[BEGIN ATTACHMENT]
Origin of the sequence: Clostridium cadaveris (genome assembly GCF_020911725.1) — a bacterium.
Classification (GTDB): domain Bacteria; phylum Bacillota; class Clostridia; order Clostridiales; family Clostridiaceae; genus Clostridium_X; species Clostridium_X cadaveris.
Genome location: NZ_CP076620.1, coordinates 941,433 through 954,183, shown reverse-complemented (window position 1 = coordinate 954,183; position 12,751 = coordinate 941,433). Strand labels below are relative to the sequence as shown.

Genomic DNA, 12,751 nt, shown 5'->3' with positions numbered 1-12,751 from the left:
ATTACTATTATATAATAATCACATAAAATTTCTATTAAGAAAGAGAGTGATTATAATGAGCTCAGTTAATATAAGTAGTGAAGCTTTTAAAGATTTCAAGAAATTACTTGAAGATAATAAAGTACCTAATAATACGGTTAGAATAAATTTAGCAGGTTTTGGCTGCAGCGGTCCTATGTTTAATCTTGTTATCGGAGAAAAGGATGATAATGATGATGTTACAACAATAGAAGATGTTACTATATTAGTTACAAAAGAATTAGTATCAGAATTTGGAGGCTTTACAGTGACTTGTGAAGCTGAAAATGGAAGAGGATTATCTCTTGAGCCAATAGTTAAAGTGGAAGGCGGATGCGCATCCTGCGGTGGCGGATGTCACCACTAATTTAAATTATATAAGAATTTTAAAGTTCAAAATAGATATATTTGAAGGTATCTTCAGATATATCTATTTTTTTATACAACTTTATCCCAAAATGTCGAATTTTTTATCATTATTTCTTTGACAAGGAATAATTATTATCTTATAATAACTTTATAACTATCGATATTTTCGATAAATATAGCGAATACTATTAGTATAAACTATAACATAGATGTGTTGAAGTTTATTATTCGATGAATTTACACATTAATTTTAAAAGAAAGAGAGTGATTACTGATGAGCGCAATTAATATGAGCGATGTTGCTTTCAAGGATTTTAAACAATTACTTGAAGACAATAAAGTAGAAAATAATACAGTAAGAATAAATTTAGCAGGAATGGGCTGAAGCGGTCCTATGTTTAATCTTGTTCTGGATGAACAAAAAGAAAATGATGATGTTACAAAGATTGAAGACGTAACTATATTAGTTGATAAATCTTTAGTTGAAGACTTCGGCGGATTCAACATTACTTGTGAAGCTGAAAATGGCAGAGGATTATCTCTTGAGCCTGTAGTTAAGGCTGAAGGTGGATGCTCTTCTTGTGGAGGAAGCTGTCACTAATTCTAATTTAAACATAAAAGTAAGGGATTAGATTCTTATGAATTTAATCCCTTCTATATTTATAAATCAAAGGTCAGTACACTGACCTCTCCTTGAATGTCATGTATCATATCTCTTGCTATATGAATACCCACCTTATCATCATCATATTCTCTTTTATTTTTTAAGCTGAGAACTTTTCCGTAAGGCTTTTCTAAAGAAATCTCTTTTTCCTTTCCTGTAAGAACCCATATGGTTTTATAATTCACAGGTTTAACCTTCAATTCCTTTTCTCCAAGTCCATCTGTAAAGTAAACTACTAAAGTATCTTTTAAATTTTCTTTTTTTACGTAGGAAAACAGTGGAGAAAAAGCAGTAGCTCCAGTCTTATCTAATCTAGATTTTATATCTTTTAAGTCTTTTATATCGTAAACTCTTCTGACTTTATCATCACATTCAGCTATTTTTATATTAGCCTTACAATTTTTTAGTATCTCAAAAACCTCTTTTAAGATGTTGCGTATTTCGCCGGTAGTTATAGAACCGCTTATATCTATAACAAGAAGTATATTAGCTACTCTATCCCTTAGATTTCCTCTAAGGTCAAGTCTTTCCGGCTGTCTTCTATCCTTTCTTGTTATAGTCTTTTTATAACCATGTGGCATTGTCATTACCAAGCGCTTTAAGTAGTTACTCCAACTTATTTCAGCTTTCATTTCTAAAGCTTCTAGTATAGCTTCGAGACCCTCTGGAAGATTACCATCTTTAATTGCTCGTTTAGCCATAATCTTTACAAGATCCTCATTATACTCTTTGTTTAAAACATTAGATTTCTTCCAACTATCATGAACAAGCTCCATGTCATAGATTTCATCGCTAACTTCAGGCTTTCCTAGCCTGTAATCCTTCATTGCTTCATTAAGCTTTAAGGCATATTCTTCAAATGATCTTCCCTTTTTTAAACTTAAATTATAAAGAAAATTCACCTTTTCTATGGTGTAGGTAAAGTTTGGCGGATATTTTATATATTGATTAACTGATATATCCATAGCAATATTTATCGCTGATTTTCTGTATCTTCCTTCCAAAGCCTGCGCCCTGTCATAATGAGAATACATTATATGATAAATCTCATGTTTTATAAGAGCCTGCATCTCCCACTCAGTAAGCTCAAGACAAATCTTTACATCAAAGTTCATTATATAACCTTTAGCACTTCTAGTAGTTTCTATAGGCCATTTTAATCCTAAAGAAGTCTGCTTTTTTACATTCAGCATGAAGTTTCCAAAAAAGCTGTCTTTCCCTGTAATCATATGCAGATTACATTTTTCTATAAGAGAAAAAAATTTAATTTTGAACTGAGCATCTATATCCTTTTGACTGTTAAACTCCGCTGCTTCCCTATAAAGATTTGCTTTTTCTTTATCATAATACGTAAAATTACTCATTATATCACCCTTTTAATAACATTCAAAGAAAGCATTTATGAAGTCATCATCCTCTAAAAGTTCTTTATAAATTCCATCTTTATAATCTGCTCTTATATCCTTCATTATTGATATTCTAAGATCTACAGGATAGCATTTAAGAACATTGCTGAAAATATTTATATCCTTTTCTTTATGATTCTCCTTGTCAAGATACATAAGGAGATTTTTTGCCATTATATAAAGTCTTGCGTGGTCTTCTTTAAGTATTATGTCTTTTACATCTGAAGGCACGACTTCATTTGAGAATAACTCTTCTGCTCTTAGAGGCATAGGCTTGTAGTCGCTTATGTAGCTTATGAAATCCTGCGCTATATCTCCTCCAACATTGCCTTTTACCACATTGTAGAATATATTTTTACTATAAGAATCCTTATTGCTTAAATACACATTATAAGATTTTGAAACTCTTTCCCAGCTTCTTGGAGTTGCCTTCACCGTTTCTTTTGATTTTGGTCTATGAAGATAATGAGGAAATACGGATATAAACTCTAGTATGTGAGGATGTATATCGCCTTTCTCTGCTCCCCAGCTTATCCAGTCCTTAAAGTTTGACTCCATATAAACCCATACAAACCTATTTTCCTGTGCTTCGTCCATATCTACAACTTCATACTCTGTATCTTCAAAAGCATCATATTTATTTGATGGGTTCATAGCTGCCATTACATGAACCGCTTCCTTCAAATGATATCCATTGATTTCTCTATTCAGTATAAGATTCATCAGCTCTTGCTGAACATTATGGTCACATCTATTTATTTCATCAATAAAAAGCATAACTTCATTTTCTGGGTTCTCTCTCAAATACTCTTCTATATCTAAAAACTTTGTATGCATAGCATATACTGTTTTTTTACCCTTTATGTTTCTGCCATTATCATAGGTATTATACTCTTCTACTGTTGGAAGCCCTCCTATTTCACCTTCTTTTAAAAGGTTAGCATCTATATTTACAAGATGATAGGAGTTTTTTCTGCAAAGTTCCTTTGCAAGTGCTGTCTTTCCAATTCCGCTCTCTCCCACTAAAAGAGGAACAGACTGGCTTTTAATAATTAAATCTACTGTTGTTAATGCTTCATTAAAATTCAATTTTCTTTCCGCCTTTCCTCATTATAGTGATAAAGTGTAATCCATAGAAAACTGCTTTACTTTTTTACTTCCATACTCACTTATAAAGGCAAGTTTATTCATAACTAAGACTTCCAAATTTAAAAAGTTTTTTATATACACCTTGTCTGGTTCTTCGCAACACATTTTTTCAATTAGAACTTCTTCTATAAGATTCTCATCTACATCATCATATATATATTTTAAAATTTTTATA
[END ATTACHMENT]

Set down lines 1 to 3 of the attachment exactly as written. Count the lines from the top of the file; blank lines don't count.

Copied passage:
Origin of the sequence: Clostridium cadaveris (genome assembly GCF_020911725.1) — a bacterium.
Classification (GTDB): domain Bacteria; phylum Bacillota; class Clostridia; order Clostridiales; family Clostridiaceae; genus Clostridium_X; species Clostridium_X cadaveris.
Genome location: NZ_CP076620.1, coordinates 941,433 through 954,183, shown reverse-complemented (window position 1 = coordinate 954,183; position 12,751 = coordinate 941,433). Strand labels below are relative to the sequence as shown.